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Blood. 2005 Oct 1;106(7):2363-5. Epub 2005 Jun 16.

An underestimated combination of opposites resulting in enhanced thrombotic tendency.

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Department of Medical and Surgical Sciences, Second Chair of Internal Medicine, University of Padua Medical School, Padua, Italy.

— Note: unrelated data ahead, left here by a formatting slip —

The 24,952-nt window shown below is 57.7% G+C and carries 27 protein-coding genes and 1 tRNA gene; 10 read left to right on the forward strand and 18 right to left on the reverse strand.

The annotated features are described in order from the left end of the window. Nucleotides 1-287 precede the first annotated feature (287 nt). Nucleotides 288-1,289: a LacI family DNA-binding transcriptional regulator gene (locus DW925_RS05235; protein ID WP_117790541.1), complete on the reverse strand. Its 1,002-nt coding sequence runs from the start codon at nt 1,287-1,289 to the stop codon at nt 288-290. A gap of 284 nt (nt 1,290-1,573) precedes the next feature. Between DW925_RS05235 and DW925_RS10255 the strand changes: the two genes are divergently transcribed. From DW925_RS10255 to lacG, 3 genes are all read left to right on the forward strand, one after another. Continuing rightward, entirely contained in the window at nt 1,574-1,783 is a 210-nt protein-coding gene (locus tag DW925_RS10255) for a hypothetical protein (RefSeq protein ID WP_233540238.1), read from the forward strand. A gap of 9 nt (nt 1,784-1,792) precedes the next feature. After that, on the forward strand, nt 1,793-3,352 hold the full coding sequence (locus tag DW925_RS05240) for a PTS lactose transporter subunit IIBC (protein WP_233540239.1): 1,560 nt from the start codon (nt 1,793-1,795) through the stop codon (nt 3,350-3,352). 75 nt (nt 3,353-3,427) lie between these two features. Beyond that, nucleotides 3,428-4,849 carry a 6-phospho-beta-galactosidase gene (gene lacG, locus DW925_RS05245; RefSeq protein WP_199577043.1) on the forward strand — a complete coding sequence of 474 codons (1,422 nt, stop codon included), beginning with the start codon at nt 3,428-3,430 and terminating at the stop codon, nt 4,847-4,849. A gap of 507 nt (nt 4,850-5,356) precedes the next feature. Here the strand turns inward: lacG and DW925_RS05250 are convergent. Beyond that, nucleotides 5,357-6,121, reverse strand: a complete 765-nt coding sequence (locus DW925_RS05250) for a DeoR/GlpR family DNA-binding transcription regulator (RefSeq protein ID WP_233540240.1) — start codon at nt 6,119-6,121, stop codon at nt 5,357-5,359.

Heterozygous carriers of factor V (FV) Leiden who also carry FV deficiency often develop venous thromboembolism, but the thrombosis risk associated with this rare condition (pseudohomozygous activated protein C resistance) is still unclear. The thrombosis risk of genetically characterized pseudohomozygotes (n = 6) was compared with that of FV Leiden heterozygotes (n = 683) and homozygotes (n = 50) recruited within a large cohort study on familial thrombophilia. Both thrombin generation and Kaplan-Meier thrombosis-free survival analyses were performed in different FV genotype groups. FV Leiden pseudohomozygotes showed significantly higher thrombosis risk than heterozygotes. The thrombin generation test in pseudohomozygotes showed a pattern similar to homozygotes. Accordingly, early thrombotic manifestations occurred in pseudohomozygotes at a similar rate as in homozygotes. Thus, failure to recognize FV deficiency in FV Leiden heterozygotes may result in an underestimate of the thrombosis risk and inadequate management of affected patients.

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